Staff Pick – The Blue Hour: a life of Jean Rhys by Lilian Pizzichini

 *this vintage post was first published Sept 2009

Jean Rhys, today known primarily for her groundbreaking Wide Sargasso Sea (M), was born Ella Gwendoline Rees Williams in Dominica in 1890.

Her childhood was a sad, insecure time. She was alternately neglected and disliked by her parents, and terrified by the servants. She witnessed her elder siblings disappearing to live with relatives or being sent off to boarding schools. A younger sister soon arrived to replace her in the affections of (who she remembered to be) her loving mother. As a teenager, she was shipped off to a boarding school in England. Jean was unused to the cold and was mocked for her accent and her lack of comprehension of British life. She eventually found her way into the performing arts, becoming a chorus girl

The Blue Hour: a life of Jean Rhys (M) by Lilian Pizzichini describes a sad and vague Jean Rhys. She, who was rarely valued, did not value herself and slipped into a world of semi-respectable prostitution. She was both pretty and fragile and this was appealing to some men who went on to support her for many years. She had an attraction for the seamier side of life, eventually marrying two criminals. She spent the 1920’s in Paris eking out a life as best she could while beginning her writing career.

Her novels and stories were ahead of their time, often not receiving good reviews in her lifetime. Her acclaimed Wide Sargasso Sea (which she had written initially several decades earlier and destroyed) has come to be considered one of the greatest feminist novels of the 20th century. Wide Sargasso Sea is a sympathetic portrait of the tragically misunderstood Bertha Rochester – the madwoman in the attic in Jane Eyre. (Perhaps one of the first prequels/sequels to 19th century literature??- thankfully no vampires or zombies here!)

So much of Rhys’ fiction was painfully taken directly from her life. She herself was fragile, brilliant and very difficult. As she aged and lost her ingenue persona, her life was increasingly taken over by alcohol. She was incarcerated on several occasions due to public drunkenness and assaults on neighbours. She placed all her hopes and gave credit for her success to those who helped her. She became disillusioned and enraged when they inevitably let her down.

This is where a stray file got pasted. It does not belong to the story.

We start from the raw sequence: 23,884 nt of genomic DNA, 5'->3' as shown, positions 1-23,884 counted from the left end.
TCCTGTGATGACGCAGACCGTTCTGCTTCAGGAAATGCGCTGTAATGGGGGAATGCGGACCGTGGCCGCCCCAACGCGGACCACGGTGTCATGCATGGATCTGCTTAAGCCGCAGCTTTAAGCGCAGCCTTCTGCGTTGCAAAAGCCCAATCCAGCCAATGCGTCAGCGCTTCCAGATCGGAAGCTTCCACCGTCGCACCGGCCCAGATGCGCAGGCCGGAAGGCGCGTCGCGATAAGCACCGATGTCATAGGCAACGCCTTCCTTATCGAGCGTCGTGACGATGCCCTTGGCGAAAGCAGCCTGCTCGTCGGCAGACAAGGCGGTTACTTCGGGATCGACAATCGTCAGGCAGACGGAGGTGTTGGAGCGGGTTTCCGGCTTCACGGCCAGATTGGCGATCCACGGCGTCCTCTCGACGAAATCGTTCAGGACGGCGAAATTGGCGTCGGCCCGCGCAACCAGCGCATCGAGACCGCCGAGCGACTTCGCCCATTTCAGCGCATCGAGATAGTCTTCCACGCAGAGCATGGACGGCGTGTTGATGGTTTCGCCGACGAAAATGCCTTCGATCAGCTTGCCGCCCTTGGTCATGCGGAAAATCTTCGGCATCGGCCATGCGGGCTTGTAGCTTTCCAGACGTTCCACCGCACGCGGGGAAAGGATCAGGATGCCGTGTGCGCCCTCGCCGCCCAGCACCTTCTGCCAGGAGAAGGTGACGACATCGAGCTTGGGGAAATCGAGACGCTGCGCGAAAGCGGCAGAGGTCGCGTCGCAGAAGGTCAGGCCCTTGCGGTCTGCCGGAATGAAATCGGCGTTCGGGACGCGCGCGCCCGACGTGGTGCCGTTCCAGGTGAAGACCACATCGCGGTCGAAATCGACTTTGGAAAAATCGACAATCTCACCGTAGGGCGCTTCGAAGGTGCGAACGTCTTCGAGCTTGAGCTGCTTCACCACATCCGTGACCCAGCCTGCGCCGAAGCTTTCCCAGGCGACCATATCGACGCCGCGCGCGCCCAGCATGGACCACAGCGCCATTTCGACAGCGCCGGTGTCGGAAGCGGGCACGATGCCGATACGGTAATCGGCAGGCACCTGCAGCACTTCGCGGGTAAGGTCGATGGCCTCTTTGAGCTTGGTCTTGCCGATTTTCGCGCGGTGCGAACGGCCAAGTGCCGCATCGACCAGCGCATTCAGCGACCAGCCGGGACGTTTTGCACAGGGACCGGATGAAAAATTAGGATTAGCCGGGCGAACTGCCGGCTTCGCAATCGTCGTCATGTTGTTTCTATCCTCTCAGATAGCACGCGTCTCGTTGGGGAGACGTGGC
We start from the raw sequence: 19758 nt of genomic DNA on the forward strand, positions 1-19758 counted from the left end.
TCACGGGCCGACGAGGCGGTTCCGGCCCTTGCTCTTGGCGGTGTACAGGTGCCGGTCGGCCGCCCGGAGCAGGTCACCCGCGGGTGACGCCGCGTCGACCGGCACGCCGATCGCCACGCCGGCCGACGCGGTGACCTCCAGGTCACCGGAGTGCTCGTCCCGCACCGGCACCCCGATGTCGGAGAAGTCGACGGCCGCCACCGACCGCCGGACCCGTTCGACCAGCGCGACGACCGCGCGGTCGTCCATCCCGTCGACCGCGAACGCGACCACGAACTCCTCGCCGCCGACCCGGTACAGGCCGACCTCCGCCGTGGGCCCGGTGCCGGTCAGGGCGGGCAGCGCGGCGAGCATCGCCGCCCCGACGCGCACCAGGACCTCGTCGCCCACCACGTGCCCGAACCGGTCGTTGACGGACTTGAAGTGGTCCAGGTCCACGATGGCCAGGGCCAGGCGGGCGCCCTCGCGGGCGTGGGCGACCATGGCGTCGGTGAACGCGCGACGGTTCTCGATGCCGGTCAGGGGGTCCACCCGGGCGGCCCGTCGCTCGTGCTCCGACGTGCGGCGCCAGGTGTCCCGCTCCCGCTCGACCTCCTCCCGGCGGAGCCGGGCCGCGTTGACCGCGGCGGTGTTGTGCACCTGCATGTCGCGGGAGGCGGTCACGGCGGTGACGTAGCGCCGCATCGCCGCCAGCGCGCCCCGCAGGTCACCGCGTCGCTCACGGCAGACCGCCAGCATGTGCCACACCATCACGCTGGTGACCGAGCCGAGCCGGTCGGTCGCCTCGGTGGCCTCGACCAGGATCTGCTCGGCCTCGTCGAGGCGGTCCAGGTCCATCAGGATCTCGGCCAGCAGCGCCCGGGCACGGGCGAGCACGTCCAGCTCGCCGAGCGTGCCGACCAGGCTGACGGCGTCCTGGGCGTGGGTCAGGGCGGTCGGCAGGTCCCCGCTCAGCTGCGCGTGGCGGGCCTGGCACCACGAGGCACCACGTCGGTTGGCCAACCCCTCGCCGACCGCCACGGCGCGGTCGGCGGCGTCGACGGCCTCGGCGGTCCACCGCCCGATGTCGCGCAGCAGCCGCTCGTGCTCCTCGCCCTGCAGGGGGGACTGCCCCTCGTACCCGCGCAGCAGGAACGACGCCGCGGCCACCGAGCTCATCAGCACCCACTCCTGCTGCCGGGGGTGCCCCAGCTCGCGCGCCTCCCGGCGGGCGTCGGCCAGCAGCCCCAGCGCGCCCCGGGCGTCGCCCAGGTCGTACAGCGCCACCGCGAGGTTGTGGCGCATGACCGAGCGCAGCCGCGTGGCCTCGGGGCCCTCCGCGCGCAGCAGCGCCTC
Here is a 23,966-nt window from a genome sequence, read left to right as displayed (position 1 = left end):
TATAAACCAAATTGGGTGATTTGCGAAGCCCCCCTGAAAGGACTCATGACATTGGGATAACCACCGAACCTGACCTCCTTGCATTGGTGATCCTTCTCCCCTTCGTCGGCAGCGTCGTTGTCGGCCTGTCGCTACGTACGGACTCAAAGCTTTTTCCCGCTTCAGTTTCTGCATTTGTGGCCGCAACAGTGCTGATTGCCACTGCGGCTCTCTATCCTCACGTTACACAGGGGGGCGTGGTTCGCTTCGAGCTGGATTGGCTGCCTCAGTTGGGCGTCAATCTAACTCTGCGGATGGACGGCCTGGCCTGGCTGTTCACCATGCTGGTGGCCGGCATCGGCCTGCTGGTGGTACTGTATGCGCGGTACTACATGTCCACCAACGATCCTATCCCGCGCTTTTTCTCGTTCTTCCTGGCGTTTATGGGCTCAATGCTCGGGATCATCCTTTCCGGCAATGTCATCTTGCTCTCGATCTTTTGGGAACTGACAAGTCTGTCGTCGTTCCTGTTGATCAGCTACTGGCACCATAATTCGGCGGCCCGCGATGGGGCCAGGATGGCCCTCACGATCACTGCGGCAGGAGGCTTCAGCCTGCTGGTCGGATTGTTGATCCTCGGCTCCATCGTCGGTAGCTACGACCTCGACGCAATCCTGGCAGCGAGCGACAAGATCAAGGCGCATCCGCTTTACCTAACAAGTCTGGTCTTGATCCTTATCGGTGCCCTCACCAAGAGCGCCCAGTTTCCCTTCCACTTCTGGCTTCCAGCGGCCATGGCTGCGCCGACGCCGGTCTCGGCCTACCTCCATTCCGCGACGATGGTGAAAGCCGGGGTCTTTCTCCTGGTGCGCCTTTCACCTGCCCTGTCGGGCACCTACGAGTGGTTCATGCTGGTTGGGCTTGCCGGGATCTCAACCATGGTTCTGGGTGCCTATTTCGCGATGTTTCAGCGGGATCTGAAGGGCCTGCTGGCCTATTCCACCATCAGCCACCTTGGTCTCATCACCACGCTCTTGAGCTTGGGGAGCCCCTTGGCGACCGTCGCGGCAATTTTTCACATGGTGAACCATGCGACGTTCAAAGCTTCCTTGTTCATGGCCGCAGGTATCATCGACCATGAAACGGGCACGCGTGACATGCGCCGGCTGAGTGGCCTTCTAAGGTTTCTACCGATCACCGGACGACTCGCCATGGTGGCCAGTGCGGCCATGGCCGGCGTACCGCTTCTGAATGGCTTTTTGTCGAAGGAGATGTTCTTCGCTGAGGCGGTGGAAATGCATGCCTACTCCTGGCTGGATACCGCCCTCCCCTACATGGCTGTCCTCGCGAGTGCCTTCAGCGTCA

Pizzichini has written a short, but compulsively readable biography. She attempts to determine the psychological motivations of this very complicated woman. The book particularly shines in its description of Rhys in bohemian Paris in the 1920’s. Rhys was a difficult wife, mother and neighbour, but Pizzichini remains nonjudgmental and even sympathetic as she presents the details of this fascinating life with no holds barred.

Fans of literary biographies might also enjoy:

The Talented Miss Highsmith: the secret life and serious art of Patricia Highsmith (M) by Joan Schenker -“Patricia Highsmith, one of the great writers of 20th Century American fiction, had a life as darkly compelling as that of her favorite “hero-criminal,” talented Tom Ripley. In this revolutionary biography, Joan Schenkar paints a riveting portrait, from Highsmith’s birth in Texas to Hitchcock’s filming of her first novel, Strangers On a Train, to her long, strange, self-exile in Europe. We see her as a secret writer for the comics, a brilliant creator of disturbing fictions, and erotic predator with dozens of women (and a few good men) on her love list. The Talented Miss Highsmith is the first literary biography with access to Highsmith’s whole story: her closest friends, her oeuvre, her archives. It’s a compulsive page-turner unlike any other, a book worthy of Highsmith herself.” – publisher

Why This World: a biography of Clarice Lispector (M) by Benjamin Moser – “That rare person who looked like Marlene Dietrich and wrote like Virginia Woolf, Clarice Lispector is one of the most popular but least understood of Latin American writers. Now, after years of research on three continents, drawing on previously unknown manuscripts and dozens of interviews, Benjamin Moser demonstrates how Lispector’s development as a writer was directly connected to the story of her turbulent life. Born in the nightmarish landscape of post World War I Ukraine, Clarice became, virtually from adolescence, a person whose beauty, genius, and eccentricity intrigued Brazil. “Why This World” tells how this precocious girl, through long exile abroad and difficult personal struggles, matured into a great writer, and asserts, for the first time, the deep roots in the Jewish mystical tradition that make her the true heir to Kafka as well as the unlikely author of perhaps the greatest spiritual autobiography of the twentieth century. From Chechelnik to Recife, from Naples and Bern to Washington and Rio de Janeiro, “Why This World” strips away the mythology surrounding this extraordinary figure and shows how Clarice Lispector transformed one woman’s struggles into a universally resonant art.” – publisher

Among the Bohemians: experiments in living 1900-1939 (M) by Virgina Nicholson – “They ate garlic and didn’t always bathe; they listened to Wagner and worshiped Diaghilev; they sent their children to coeducational schools, explored homosexuality and free love, vegetarianism and Post-impressionism. They were often drunk and broke, sometimes hungry, but they were of a rebellious spirit. Inhabiting the same England with Philistines and Puritans, this parallel minority of moral pioneers lived in a world of faulty fireplaces, bounced checks, blocked drains, whooping cough, and incontinent cats.” – publisher

RCMP seize drugs during search of residence, Barrs Corner, N.S.

Road Construction -Herring Cove Road